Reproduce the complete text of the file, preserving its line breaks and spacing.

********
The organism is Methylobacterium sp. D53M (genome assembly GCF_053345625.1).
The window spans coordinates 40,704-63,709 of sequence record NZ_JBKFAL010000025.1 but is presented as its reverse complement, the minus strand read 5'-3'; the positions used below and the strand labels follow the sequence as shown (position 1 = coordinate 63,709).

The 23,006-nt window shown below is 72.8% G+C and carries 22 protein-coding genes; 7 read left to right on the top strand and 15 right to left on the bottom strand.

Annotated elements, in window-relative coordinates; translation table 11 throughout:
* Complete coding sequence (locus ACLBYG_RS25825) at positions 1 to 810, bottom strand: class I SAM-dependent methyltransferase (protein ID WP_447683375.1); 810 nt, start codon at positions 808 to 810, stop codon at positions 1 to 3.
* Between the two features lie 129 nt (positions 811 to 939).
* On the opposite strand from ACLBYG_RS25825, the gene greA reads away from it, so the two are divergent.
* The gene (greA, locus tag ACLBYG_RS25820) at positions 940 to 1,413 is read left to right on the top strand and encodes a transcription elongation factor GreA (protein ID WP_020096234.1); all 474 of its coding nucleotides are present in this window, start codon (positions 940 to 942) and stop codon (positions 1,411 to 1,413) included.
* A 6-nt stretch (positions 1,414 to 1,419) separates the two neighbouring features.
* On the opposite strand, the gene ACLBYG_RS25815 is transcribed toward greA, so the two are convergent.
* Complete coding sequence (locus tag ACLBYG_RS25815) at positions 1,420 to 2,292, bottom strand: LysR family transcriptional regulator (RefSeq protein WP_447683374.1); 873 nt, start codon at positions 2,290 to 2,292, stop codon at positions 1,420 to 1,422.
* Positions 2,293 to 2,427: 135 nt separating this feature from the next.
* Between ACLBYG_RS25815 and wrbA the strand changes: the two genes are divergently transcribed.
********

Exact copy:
The organism is Methylobacterium sp. D53M (genome assembly GCF_053345625.1).
The window spans coordinates 40,704-63,709 of sequence record NZ_JBKFAL010000025.1 but is presented as its reverse complement, the minus strand read 5'-3'; the positions used below and the strand labels follow the sequence as shown (position 1 = coordinate 63,709).

The 23,006-nt window shown below is 72.8% G+C and carries 22 protein-coding genes; 7 read left to right on the top strand and 15 right to left on the bottom strand.

Annotated elements, in window-relative coordinates; translation table 11 throughout:
* Complete coding sequence (locus ACLBYG_RS25825) at positions 1 to 810, bottom strand: class I SAM-dependent methyltransferase (protein ID WP_447683375.1); 810 nt, start codon at positions 808 to 810, stop codon at positions 1 to 3.
* Between the two features lie 129 nt (positions 811 to 939).
* On the opposite strand from ACLBYG_RS25825, the gene greA reads away from it, so the two are divergent.
* The gene (greA, locus tag ACLBYG_RS25820) at positions 940 to 1,413 is read left to right on the top strand and encodes a transcription elongation factor GreA (protein ID WP_020096234.1); all 474 of its coding nucleotides are present in this window, start codon (positions 940 to 942) and stop codon (positions 1,411 to 1,413) included.
* A 6-nt stretch (positions 1,414 to 1,419) separates the two neighbouring features.
* On the opposite strand, the gene ACLBYG_RS25815 is transcribed toward greA, so the two are convergent.
* Complete coding sequence (locus tag ACLBYG_RS25815) at positions 1,420 to 2,292, bottom strand: LysR family transcriptional regulator (RefSeq protein WP_447683374.1); 873 nt, start codon at positions 2,290 to 2,292, stop codon at positions 1,420 to 1,422.
* Positions 2,293 to 2,427: 135 nt separating this feature from the next.
* Between ACLBYG_RS25815 and wrbA the strand changes: the two genes are divergently transcribed.